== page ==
When applying to college, you are bound to come across unfamiliar terms. Below is a list of some common terms you may hear in your college admissions decision letters.
Deferred Admission is permission from a college that has accepted you to postpone enrolling, usually for up to one year.
Early Action (EA) is the option to submit your applications before the regular deadlines. When you apply EA, you get admission decisions from colleges earlier than usual. EA plans are not binding, which means that you do not have to enroll in a college if you are accepted. Some colleges have an option called EA II, which has a later application deadline than their regular EA plan. Receiving an early acceptance during your senior year reduces stress and may shorten your college list. The downside? You may get bad news during your senior year before you get any good news. However, this can be important feedback! You may have overestimated your chances of being admitted to colleges on your list and you may need to make adjustments. Finding this out earlier is certainly better than finding out later.
Early Decision (ED) is an option to submit an application to your first-choice college before the regular deadlines. When you apply ED, you receive an admission decision earlier than usual. Early Decisions are binding, meaning you agree to enroll in the college immediately if admitted and offered a financial aid package that meets your needs. Some colleges have an Early Decision option called ED II, which has a later application deadline than their regular ED plan. The best candidates for Early Decision are students who are totally in love with a particular college, have done their research, and can name at least five clear and specific reasons why they’ve found their perfect college match.
Restrictive Early Action (REA) is similar to Early Action in that it’s also nonbinding, but colleges that offer REA do not want you to apply to any other binding programs at the same time. EA, ED, and REA applications are typically due in November. Important: REA means students cannot apply ED/EA to any other schools except to state universities. This allows families to hear back from lower-tuition public schools and also gives students leeway to consider several EA offers.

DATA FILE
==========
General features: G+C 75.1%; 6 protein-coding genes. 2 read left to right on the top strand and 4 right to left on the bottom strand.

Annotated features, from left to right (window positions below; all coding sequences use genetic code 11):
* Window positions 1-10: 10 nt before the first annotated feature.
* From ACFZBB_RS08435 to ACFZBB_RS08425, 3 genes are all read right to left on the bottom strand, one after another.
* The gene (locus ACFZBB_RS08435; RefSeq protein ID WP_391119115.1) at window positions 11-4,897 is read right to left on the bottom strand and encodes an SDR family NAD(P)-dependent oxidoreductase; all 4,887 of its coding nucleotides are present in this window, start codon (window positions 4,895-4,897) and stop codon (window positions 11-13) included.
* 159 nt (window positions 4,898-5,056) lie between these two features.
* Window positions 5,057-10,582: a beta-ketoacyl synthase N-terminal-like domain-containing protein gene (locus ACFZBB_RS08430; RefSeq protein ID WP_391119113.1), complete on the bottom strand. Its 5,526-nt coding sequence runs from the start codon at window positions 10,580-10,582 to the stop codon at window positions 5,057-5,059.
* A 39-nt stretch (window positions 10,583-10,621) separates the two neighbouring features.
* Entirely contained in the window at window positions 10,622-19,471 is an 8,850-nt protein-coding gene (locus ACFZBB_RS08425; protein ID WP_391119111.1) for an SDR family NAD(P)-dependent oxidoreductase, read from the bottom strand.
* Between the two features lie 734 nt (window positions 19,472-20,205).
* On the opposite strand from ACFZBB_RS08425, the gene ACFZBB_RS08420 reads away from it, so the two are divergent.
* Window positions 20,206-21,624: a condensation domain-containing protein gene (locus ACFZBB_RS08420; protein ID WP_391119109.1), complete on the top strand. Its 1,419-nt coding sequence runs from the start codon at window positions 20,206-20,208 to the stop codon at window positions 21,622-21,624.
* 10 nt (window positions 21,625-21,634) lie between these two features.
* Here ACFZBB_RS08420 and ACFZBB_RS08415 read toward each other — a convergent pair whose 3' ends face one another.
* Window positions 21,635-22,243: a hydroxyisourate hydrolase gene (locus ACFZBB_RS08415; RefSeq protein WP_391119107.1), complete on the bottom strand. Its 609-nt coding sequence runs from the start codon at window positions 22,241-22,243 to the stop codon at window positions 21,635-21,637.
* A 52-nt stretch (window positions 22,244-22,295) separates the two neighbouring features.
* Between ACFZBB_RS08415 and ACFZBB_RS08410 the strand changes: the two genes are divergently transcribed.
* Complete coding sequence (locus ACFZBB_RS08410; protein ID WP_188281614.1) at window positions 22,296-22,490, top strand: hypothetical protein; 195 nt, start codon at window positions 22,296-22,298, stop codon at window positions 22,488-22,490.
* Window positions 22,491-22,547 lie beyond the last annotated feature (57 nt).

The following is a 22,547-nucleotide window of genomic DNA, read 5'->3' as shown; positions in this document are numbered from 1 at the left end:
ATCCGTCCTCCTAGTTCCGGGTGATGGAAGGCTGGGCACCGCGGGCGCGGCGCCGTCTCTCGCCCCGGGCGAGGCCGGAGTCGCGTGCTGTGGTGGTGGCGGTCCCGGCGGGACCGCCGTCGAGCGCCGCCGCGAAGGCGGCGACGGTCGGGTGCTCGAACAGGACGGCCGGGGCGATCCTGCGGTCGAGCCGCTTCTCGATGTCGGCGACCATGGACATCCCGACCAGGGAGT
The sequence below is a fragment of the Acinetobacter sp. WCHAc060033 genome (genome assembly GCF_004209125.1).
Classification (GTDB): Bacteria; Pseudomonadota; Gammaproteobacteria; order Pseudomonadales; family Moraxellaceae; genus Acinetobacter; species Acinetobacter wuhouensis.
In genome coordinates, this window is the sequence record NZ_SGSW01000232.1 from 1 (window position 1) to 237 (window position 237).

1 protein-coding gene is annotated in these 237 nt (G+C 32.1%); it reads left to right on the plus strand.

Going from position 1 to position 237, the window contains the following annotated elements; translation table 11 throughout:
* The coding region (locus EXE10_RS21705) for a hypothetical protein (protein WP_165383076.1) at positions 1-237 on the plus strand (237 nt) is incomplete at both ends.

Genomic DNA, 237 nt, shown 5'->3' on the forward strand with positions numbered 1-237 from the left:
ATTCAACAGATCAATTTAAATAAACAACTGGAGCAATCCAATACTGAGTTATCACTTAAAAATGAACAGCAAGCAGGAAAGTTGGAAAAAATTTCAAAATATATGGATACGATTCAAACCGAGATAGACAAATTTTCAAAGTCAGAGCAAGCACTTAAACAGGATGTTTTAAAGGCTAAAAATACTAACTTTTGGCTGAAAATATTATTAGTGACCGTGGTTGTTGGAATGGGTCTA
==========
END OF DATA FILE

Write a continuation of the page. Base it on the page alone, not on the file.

Open Admission is a policy of accepting any high school graduate, no matter what their grades are until all spaces in the incoming classes are filled. Almost all two-year community colleges have an Open Admission policy; however, a college with a general Open Admission policy may have admission requirements for certain programs.
Rolling Admission is an admission policy of considering each application as soon as all required information (such as high school records and test scores) has been received rather than setting an application deadline and reviewing all applications in a batch after that deadline. Colleges that use a rolling admission policy will typically notify applicants of decisions quickly.
Universal College Application is a standard application form accepted by all colleges that are Universal College Application members. You can fill out this application once and submit it to any of the more than 3,000 colleges that accept it.
Waitlist is the list of applicants who may be admitted to a college if space becomes available. Colleges wait to hear if all the students they accepted decide to attend. If accepted students choose not to enroll, colleges may fill their spots with students who are on the waitlist.
Articulation Agreement is an agreement between two-year and four-year colleges that make it easier to transfer credits between them. This agreement spells out which courses count toward degree credit and what grades are needed to receive credit.
Legacy Applicant is a college applicant with a relative (usually a parent or grandparent) who graduated from the college they are applying to. Some colleges give preference to Legacy Applicants (also called Legacies).
Need-Blind Admission is a policy of making admission decisions without considering the financial circumstances of applicants. Colleges that use this policy may not offer enough financial aid to meet a student’s needs.
Candidates Reply Date Agreement (CRDA) is an agreement many colleges follow that gives applicants until May 1st to accept or decline offers of admission. This agreement gives applicants time to receive responses from most of the colleges they’ve applied to before deciding on one.
Priority Date/Deadline is the date by which your application, whether it is for college admission, student housing, or financial aid, must be received to be given the strongest consideration.